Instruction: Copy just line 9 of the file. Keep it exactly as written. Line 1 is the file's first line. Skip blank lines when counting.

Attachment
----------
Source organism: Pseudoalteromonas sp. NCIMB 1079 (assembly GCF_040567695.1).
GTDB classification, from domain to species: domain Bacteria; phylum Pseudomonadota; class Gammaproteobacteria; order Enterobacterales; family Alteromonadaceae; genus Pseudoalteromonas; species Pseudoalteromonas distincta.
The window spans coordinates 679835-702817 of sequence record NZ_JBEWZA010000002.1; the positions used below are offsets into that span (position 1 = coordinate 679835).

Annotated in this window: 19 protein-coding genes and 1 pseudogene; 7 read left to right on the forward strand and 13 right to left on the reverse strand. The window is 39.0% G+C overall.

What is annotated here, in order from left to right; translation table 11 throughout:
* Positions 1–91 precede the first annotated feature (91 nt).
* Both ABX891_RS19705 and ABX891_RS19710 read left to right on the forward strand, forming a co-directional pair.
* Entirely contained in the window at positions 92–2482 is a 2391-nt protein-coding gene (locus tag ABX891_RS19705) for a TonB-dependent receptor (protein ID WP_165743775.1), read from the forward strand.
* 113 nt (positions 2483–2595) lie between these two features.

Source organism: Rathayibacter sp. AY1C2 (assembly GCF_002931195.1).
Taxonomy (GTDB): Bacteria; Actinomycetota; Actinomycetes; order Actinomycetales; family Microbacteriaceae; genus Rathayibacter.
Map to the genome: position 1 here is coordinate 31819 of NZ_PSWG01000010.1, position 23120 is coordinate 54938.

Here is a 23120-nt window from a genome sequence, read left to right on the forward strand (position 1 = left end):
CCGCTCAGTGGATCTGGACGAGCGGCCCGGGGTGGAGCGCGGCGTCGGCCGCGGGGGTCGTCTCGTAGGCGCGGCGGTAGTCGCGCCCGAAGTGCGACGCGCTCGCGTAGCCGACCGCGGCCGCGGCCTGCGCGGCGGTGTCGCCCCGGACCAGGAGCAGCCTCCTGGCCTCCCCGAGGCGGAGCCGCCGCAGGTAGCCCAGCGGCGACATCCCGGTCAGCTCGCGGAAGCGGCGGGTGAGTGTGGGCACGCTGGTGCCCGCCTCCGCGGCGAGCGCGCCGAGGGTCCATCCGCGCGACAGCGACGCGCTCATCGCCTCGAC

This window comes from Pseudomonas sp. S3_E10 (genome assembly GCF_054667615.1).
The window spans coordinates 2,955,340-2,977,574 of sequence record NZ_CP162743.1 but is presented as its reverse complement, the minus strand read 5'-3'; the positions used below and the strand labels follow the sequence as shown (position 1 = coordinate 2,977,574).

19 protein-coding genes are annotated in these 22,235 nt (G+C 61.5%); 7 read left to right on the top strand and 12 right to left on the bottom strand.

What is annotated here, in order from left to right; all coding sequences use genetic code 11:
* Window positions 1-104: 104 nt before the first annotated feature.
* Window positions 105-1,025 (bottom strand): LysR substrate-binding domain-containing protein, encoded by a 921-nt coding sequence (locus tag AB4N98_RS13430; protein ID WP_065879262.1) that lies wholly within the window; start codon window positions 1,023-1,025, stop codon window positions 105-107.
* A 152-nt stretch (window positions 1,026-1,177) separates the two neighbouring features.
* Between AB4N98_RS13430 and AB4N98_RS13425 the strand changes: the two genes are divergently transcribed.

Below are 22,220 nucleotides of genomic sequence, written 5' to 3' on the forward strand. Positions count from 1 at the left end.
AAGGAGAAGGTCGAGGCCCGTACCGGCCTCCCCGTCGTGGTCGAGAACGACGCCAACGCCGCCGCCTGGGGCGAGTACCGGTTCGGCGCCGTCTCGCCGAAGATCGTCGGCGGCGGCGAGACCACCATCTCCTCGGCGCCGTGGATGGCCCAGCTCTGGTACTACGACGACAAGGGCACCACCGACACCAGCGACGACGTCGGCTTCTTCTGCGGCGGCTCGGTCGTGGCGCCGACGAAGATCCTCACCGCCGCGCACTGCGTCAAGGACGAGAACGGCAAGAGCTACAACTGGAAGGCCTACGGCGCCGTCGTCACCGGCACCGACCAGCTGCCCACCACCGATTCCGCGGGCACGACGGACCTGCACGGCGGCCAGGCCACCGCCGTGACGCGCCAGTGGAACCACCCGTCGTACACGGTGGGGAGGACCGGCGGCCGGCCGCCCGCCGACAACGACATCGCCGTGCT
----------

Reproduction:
* 113 nt (positions 2483–2595) lie between these two features.